The Muslim Brotherhood’s presidential hopeful edged into third place in a poll today as campaigning drew to a close for the first election for Egypt’s top post since Hosni Mubarak was ousted from power.
Mohamed Mursi, the head of the Brotherhood’s Freedom and Justice Party, pushed past rival Islamist candidate Abdel-Moneim Aboul-Fotouh in the presidential ballot slated to begin May 23, according to the latest poll by the Ahram Center for Strategic and Political Studies. Still holding the lead was former Arab League chief Amre Moussa, while Ahmed Shafik, who served as Mubarak’s premier in the regime’s final days, was second.
The election will be crucial in determining the country’s economic future after a year of unrest that has stifled growth and sent tourism revenues and foreign investment plummeting. A $3.2 billion loan requested from the International Monetary Fund in January has yet to be approved, despite predictions by Cabinet ministers that the government could have the first $1 billion tranche by the beginning of July.
“The fund is asking for societal consensus and you know the circumstances given the presidential election,” Finance Minister Momtaz el-Saieed said today by phone. “Let’s be patient.” Asked if the IMF believed that this consensus was lacking, el-Saieed said: “This is its point of view.” He provided no timeline for a possible agreement.
A struggle for power between the Islamist-dominated parliament and the Cabinet has impeded attempts to secure the loan, which Egyptian officials say is necessary to attract additional donor aid. Freedom and Justice Party officials have said they don’t want any IMF money spent by the interim government appointed by the country’s military rulers. The IMF has requested broad support for a loan-related economic plan to ensure it is implemented beyond the transitional period.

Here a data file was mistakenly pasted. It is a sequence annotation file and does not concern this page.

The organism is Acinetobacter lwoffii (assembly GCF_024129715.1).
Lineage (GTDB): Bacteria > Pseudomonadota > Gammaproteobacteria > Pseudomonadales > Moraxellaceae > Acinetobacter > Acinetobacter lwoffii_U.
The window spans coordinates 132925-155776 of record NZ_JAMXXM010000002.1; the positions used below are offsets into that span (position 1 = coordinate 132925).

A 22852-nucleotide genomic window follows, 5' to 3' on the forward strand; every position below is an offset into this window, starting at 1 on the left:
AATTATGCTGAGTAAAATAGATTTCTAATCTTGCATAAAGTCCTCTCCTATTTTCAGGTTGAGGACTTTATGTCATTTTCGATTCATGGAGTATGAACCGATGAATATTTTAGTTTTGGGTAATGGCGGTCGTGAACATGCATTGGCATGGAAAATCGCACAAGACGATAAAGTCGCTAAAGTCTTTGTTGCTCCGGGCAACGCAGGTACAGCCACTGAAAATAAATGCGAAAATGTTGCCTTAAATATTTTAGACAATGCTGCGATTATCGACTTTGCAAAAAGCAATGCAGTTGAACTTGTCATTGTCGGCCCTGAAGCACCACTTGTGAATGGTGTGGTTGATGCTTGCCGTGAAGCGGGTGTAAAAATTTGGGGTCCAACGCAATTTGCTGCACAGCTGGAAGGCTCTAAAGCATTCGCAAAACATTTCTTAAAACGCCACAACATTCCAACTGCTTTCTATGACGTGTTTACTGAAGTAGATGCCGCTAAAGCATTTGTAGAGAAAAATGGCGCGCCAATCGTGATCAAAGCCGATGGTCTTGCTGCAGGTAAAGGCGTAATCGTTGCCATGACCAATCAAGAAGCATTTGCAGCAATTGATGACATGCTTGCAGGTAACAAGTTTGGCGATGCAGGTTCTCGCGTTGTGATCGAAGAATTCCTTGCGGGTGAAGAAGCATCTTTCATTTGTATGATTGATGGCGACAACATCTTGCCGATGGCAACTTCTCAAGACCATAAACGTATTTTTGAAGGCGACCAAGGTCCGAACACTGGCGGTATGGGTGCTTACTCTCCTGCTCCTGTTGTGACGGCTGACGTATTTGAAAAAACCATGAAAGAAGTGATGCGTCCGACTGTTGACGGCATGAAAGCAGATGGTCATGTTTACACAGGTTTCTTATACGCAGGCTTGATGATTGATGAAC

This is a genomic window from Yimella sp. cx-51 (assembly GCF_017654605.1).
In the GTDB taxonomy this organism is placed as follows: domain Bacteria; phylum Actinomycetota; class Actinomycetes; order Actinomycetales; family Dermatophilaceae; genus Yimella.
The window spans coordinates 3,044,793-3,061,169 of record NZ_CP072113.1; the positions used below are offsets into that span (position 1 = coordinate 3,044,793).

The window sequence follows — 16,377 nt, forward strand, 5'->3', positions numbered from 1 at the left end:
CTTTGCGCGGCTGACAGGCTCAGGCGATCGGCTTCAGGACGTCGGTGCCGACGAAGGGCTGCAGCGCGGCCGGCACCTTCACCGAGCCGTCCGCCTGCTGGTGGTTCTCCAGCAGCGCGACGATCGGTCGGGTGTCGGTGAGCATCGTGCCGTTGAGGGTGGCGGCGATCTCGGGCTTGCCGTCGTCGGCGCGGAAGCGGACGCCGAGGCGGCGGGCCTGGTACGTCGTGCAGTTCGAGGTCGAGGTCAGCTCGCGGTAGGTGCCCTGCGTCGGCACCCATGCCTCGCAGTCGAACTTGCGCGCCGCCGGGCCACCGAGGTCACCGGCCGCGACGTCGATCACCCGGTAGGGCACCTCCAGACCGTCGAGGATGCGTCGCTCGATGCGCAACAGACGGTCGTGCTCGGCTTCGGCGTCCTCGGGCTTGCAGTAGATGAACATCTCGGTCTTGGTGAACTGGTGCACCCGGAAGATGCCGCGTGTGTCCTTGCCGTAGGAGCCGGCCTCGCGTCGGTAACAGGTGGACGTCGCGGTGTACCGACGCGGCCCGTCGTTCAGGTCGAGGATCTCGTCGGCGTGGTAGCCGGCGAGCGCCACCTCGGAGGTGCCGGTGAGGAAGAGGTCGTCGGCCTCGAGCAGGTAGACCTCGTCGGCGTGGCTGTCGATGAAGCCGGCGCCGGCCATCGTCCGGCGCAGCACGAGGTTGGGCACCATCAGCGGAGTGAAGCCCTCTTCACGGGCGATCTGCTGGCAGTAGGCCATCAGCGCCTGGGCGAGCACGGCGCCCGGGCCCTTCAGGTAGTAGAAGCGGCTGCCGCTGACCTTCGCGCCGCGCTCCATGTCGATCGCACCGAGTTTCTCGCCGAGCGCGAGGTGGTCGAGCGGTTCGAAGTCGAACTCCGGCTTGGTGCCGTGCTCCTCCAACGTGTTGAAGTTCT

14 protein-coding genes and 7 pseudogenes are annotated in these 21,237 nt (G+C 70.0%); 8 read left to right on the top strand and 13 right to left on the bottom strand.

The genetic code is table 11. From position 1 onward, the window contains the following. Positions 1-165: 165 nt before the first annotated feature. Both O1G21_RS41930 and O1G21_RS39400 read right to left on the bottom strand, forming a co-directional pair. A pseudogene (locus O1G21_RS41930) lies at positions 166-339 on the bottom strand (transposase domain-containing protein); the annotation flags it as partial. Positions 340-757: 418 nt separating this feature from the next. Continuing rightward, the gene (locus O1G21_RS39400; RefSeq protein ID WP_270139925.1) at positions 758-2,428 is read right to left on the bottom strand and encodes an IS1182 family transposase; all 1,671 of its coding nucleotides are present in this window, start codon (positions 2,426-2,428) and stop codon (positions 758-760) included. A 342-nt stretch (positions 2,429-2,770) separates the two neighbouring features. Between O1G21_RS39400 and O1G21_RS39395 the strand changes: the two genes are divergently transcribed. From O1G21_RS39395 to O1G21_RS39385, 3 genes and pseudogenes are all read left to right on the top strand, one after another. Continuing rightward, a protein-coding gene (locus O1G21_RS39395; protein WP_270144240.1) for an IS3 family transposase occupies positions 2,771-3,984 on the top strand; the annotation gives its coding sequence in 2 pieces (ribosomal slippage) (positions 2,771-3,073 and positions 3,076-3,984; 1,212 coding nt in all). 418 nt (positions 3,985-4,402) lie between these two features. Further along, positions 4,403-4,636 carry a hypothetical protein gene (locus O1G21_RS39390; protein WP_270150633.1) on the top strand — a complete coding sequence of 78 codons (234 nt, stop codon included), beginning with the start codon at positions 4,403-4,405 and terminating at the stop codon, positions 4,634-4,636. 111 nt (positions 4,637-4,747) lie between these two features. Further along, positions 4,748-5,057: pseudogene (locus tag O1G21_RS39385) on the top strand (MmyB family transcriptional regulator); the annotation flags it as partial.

Concluding a presidential election may have a “positive” effect on the loan talks as it provides more clarity, Alia Mamdouh, an economist at Cairo-based investment bank CI Capital, said by phone. “I think the IMF wants to see the political structure set before they give the money,” she said.
During the months of political infighting, Egypt’s fiscal position has deteriorated. Egyptian pound one-year currency forwards were at 7.600 to the U.S. dollar on May 18, their weakest level in at least five years, according to Bloomberg data. Meanwhile, average yields on nine-month treasury bills climbed to 15.863 percent today compared with 15.828 percent in the last sale of similar maturities, the Finance Ministry said on its website.
Campaigning officially ends today. About 50.4 million Egyptians are eligible to vote in the two-day ballot, according to the state-run Al-Ahram newspaper. If no candidate wins an outright majority, run-offs between the two leading contenders will start on June 16.
Shafik, who has run on a law-and-order platform, told the official Middle East News Agency today that Islamists had proven through their hold on parliament that all they want is “to usurp power and hegemony over all the institutions” in the country.
The Brotherhood and some of the youth groups that played a leading role in last year’s uprising have accused Shafik and Moussa of seeking to restore the old regime, assertions both men have repeatedly denied.